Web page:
Wednesday, August 22, 2007

The True Cost of Sound Recording Piracy to the U.S. Economy

Executive Summary Text:

“Piracy” of recorded music costs the U.S. sound recording industries billions of dollars in lost revenue and profits. These losses, however, represent only a fraction of the impact of recorded music piracy on the U.S. economy as a whole. Combining the latest data on worldwide piracy of recorded music with multipliers from a well established U.S. government model, this study concludes that recorded music piracy costs American workers significant losses in jobs and earnings, and government’s substantial lost tax revenue.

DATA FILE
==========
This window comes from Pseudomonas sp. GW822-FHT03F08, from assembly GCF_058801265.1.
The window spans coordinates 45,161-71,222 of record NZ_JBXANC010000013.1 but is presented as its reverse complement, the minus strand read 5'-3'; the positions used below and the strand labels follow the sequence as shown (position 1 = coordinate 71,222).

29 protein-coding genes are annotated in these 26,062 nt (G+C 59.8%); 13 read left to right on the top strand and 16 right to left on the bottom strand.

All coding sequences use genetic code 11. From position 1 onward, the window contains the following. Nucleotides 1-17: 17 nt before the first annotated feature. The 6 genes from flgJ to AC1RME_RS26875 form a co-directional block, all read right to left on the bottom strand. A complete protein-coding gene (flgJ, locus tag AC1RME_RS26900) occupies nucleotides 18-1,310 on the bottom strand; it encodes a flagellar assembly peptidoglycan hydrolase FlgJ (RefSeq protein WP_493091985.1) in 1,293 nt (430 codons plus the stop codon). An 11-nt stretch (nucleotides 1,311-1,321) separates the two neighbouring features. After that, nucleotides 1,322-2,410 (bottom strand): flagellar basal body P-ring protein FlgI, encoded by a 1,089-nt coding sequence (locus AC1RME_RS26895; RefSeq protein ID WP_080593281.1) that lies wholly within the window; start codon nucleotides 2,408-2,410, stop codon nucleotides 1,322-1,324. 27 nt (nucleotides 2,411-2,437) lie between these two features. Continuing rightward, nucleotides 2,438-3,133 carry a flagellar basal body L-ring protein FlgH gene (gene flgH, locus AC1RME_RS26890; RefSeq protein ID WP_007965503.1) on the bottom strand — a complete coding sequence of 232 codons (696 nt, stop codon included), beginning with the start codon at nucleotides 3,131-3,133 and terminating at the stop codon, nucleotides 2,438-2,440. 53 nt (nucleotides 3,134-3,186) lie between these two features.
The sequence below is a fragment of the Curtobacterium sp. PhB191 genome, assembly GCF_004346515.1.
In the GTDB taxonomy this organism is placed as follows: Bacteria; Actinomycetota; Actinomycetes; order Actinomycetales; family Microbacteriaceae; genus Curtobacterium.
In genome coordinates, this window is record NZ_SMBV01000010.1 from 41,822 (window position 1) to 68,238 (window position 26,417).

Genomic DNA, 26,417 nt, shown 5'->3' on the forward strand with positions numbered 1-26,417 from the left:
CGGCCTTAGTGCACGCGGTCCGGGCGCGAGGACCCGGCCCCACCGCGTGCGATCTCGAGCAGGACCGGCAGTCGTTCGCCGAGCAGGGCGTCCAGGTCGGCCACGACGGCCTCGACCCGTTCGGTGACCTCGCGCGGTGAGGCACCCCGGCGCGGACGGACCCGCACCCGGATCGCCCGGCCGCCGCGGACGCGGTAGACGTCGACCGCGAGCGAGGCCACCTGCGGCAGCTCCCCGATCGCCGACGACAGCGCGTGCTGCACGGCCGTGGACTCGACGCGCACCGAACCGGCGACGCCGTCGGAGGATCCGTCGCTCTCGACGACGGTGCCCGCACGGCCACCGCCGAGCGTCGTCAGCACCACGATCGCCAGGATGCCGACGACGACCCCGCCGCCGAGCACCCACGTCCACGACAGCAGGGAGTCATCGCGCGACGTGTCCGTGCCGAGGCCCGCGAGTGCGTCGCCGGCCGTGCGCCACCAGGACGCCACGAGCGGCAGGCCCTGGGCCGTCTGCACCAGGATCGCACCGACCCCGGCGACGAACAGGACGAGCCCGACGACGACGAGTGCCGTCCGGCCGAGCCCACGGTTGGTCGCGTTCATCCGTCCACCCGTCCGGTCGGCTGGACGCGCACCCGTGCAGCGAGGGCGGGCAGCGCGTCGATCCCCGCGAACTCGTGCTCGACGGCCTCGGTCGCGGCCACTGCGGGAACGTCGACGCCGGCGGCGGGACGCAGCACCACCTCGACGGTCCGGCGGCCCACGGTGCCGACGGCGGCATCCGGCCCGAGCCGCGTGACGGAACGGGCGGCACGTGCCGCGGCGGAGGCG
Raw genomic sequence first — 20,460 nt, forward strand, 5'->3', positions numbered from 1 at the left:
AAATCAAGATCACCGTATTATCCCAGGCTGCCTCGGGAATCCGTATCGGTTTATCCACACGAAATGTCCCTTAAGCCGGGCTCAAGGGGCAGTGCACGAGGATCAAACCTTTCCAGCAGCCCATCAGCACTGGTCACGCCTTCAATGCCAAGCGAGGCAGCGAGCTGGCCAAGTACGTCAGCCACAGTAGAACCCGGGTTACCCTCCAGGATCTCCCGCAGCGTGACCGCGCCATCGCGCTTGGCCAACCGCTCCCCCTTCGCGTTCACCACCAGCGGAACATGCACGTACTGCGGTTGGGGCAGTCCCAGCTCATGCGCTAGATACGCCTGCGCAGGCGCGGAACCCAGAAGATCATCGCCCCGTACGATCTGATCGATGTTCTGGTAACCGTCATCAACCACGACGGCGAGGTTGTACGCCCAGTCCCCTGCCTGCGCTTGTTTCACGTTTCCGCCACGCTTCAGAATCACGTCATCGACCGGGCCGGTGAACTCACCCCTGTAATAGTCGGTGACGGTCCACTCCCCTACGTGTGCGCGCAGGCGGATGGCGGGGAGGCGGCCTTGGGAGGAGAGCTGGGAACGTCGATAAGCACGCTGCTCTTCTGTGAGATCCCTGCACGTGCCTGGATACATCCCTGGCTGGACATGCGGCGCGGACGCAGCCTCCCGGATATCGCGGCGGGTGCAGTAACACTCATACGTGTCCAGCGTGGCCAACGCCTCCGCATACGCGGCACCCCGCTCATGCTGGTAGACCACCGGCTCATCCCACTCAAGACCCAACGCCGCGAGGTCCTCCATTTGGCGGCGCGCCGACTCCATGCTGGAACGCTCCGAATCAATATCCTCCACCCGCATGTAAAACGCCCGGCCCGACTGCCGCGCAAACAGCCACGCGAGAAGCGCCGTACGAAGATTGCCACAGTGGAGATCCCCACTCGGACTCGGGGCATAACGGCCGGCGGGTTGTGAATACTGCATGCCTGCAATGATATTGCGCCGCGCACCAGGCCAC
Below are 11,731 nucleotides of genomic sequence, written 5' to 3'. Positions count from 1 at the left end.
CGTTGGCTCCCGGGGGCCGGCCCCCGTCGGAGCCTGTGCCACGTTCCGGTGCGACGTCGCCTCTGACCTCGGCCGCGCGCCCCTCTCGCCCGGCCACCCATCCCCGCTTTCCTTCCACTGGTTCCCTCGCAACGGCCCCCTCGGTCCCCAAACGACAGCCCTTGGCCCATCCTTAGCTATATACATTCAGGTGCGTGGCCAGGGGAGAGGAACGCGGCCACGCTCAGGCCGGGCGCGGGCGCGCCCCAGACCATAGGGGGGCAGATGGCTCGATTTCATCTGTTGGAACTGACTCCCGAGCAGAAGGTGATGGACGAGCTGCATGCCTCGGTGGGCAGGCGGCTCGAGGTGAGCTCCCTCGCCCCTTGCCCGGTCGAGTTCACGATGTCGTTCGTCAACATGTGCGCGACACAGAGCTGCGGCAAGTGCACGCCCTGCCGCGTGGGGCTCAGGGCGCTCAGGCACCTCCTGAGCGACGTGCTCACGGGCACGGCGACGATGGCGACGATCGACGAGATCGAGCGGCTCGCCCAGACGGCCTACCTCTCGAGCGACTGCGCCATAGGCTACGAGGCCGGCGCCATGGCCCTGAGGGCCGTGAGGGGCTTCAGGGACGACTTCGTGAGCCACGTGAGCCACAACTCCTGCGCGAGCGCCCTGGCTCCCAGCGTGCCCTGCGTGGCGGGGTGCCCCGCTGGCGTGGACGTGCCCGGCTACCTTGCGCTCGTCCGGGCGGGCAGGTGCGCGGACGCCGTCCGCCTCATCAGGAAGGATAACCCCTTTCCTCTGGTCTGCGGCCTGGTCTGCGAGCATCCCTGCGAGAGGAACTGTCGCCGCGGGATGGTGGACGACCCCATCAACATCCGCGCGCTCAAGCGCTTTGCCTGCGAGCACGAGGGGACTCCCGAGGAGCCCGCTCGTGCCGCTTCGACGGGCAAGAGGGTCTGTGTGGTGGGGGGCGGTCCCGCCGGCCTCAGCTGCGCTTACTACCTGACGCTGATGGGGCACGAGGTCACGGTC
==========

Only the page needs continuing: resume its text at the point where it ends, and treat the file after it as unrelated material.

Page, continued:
“There is little debate that U.S. sound recordings are “pirated” in vast numbers in the U.S. and in international markets. Piracy of these works harms the intellectual property owner, who loses the revenue that would have been gained had the legitimate recording been purchased. These “direct” losses, however, represent only part of the story. Piracy also causes significant and measurable harm to the “upstream” suppliers and “downstream” purchasers who also would have benefited from the sale of legitimate, copyright protected sound recordings. Indeed, the harms that flow from pirate activities produce a cascading effect throughout the economy as a whole. These harms include lost output, lost earnings, lost jobs and lost tax revenues.”


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